Friday, November 20, 2009

Helicopter Parenting: an age-old tradition

Every few months someone poses the same question on the parkslopeparents listserv: “At what age is it OK to let kids go to the playground alone?”

Every time it comes up, the response is always the same, with everyone more or less expressing the same sentiment, which is some variation on this:

“When I was a kid, I would go to the corner to get my dad cigarettes by myself as soon as I was able to walk, about the age of 18 months. When I was 3, I was taking the subway alone to bring myself to day care. I was traveling inter-continentally with NO ADULT SUPERVISION by the age of 4. And that was in the 70s, at the height of crime in the city! And there were no cell phones! So, loosen up helicopter moms, because independence is good for kids.”

I find this idea of helicopter parenting as a new, yuppie development and our youth as a time when kids roamed the streets wholly unsupervised to be very strange. That’s because when I was growing up in Bensonhurst, in the 80s (yeah, I’m younger than you thought, aren’t I?), I never got to do ANYTHING by myself.

I didn’t go to the corner for milk. I didn’t walk to school. I didn’t play on the stoop or even lean out the window without adult surveillance. My mother and grandmother made protective Park Slope parents look like freedom fighters. And when I would protest, “Don’t you trust me?” they’d say, “I trust you. It’s everyone else I don’t trust.”

The most leash they ever gave me was when I was 12, I wanted to go to the Hard Rock Café with a bunch of Manhattan kids, and my aunt and uncle conceded to follow me. Discretely, of course. Turned out to be helpful because we didn’t have enough money to pay the bill.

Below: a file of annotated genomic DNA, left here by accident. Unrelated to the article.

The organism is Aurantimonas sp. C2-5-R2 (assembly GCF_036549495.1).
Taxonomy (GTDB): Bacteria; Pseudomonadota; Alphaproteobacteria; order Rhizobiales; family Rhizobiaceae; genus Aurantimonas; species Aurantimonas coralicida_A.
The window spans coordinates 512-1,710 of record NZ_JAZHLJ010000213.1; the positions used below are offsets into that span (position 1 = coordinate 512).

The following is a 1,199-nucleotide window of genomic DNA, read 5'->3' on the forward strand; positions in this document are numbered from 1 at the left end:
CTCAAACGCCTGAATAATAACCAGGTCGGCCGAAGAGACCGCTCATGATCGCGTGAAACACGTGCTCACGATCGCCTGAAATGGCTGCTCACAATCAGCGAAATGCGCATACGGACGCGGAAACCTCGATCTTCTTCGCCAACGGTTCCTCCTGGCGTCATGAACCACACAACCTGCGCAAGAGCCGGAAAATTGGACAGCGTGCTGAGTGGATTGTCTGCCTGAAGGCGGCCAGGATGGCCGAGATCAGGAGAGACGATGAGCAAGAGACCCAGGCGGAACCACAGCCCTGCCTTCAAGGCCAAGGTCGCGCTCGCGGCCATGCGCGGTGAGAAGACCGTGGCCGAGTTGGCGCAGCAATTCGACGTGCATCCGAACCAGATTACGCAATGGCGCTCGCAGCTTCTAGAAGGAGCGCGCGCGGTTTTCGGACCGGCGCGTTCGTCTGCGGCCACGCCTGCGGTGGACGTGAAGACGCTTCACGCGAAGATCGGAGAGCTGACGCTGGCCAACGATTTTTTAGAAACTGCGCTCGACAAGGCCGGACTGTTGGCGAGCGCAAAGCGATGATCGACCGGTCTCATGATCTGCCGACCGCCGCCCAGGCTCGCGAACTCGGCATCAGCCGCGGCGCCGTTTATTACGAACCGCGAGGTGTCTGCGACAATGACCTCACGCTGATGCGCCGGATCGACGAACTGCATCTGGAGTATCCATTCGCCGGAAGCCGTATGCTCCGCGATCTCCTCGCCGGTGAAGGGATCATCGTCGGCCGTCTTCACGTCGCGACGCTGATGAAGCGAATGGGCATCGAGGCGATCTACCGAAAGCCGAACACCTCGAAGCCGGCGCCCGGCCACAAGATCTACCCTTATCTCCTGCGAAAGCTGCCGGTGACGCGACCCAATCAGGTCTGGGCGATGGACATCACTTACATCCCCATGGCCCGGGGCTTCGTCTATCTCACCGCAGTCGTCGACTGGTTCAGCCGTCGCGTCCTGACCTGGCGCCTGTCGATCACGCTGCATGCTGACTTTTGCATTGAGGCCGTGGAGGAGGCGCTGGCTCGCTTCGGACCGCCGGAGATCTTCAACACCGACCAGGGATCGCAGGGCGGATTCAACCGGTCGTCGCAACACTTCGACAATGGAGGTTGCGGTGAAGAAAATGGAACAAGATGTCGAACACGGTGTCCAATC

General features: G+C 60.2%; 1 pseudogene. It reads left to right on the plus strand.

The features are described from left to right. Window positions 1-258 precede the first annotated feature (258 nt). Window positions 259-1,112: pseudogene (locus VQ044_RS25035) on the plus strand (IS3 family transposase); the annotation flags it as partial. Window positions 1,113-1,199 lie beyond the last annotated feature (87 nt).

So helicopter parenting is an age-old tradition as far as I’m concerned. Do I think my family’s Orange Alert paranoia was ideal? Probably not. Had they been more reasonable, I probably wouldn’t have pathologically lied to them all throughout high-school. I got so adept at lying so that I could go to parties and hang out at pool halls and make out with my boyfriend in Central Park, that after a while I would lie for absolutely no reason, just to keep them off my scent, so that nothing I ever said to them between the ages of 14 and 18 was true. I’d say I was going to see the movie Ghost when I was going to see Last of the Mohicans. I’d say I was going to 79th Street when I was really going to 77th. But I was a good kid, I made good decisions, had good judgment and a healthy sense of adventure. I wasn’t scarred because I was sheltered. I fared fine.

I already give Primo and Seconda way more independence that my parents gave me (which isn’t saying much, admittedly) But I have to say, when I read the article which someone posted on the listserv, called “Parenting Without Fear” (by Lenore Skenazy -- the columnist for the NY Sun who let her 9 year-old take the subway by himself and got a ton of flack about it, leading her to write a dozen essays about the revolutionary joy-ride and how famous she is because of it), well, when I read an article called “Parenting Without Fear” I think it might as well be called “Parenting on Mars.” I’d have to be on some pretty powerful mind-altering substances not to feel fear about my children in the world, no matter what streets they are on. The best I can shoot for is, "Parenting Without Paranoia.”

I am all for people giving their kids “free-range” but it drives me crazy when I’m made to feel un-cool or even irresponsible, like I’m hindering their development, if I’m protective of my kids. We do what’s best for our families, and our families are all wildly different.

What’s your take, readers? Are helicopter mothers the curse of modern civilization? Am I the only totally over-sheltered child of paranoid parents? When are you going to let the kids go it alone?